-Kurt

cebukenieduke
10-06-2014, 11:49 PM
You, sir, are obviously one to take layout to heart. Were this discussion about rest facilities, the temptation to make a "flush left" reference would be there, but sadly it is not.

Regarding your wife Susan being a well known handspinner, wheel or spindle (Drop/supported/top/or bottom)? And does she have a presence on Ravelry? (where I am known simply as "Nancyshusband")

The silk/bamboo and silk/merino blends I've been spinning haven't been stretching, but then, I haven't been using them as instrument strings, either...



-Kurt

Hi Kurt, just browsed your researched internet sites on Koto which you shared in response to my query. FYI you just made somebody happy and excited here cause now I could buy the 13 pieces Koto saddles and finger picks. As "E" once said .... "Number 5 is alive"! Thanks mucho and Mahalo .....

ksiegel
10-07-2014, 02:14 PM
Hi Kurt, just browsed your researched internet sites on Koto which you shared in response to my query. FYI you just made somebody happy and excited here cause now I could buy the 13 pieces Koto saddles and finger picks. As "E" once said .... "Number 5 is alive"! Thanks mucho and Mahalo .....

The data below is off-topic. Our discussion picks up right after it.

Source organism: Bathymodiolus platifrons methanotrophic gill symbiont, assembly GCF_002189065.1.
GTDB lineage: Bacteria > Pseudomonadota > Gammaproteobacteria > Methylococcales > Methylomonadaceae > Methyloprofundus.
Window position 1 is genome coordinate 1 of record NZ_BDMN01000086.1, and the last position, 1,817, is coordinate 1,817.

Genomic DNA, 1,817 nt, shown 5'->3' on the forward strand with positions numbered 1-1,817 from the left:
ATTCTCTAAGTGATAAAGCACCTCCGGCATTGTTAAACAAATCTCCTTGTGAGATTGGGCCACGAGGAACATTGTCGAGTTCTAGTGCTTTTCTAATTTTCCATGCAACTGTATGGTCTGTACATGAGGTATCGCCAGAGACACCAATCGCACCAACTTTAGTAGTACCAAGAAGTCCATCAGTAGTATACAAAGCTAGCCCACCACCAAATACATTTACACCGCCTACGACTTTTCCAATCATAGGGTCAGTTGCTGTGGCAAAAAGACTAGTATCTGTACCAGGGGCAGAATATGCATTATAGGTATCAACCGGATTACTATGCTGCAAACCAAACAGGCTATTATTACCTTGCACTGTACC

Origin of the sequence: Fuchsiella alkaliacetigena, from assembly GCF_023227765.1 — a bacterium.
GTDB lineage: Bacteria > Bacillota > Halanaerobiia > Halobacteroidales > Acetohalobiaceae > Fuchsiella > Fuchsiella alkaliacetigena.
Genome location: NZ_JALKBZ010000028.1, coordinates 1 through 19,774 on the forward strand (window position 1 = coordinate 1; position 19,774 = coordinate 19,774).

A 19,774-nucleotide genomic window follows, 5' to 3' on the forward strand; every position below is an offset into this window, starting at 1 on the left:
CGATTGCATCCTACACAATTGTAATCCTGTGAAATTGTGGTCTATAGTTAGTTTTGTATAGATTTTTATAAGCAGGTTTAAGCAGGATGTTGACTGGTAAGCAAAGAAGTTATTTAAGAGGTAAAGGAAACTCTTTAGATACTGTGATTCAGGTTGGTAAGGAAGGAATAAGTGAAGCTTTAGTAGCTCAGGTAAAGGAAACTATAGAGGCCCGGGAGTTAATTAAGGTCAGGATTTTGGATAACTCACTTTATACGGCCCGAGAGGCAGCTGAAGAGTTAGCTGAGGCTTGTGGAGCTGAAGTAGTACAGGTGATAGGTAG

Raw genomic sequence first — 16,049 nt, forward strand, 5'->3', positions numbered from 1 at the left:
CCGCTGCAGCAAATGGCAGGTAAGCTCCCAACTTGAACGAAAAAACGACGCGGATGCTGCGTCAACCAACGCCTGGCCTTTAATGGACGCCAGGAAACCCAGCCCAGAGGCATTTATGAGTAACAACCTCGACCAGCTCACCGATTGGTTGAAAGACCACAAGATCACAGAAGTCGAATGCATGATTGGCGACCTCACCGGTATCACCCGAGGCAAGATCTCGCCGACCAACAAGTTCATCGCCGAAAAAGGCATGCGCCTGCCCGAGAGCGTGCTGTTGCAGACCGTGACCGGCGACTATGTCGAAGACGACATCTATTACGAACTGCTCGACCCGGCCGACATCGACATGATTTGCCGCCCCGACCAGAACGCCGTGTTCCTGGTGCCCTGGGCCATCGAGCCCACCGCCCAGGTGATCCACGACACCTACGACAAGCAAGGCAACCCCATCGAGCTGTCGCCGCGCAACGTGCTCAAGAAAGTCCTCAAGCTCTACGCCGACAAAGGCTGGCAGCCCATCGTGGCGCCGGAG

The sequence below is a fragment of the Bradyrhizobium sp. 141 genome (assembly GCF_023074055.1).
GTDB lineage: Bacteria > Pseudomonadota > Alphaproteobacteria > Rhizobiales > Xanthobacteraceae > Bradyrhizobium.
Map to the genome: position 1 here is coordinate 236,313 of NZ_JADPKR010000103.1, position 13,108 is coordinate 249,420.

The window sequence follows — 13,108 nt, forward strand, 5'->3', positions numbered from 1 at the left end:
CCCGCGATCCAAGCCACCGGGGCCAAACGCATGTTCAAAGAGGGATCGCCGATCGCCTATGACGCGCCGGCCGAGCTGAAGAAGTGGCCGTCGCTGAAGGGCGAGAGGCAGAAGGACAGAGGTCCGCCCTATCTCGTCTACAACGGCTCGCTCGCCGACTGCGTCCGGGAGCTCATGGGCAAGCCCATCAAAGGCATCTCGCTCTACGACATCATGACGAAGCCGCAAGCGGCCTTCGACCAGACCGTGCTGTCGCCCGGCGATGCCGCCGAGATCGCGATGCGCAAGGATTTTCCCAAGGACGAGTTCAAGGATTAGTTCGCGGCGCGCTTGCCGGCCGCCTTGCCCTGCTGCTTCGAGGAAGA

I'm glad I could be of assistance. On-line research isn't always simple - you need to know what or how to ask for the information. That was why I always loved the Reference Desk Librarians;I knew what I was looking for, but not how to find it. They may not have known what I was looking for, but they certainly knew how to find it! heck, if it was easy, everyone would be able to do it!


-Kurt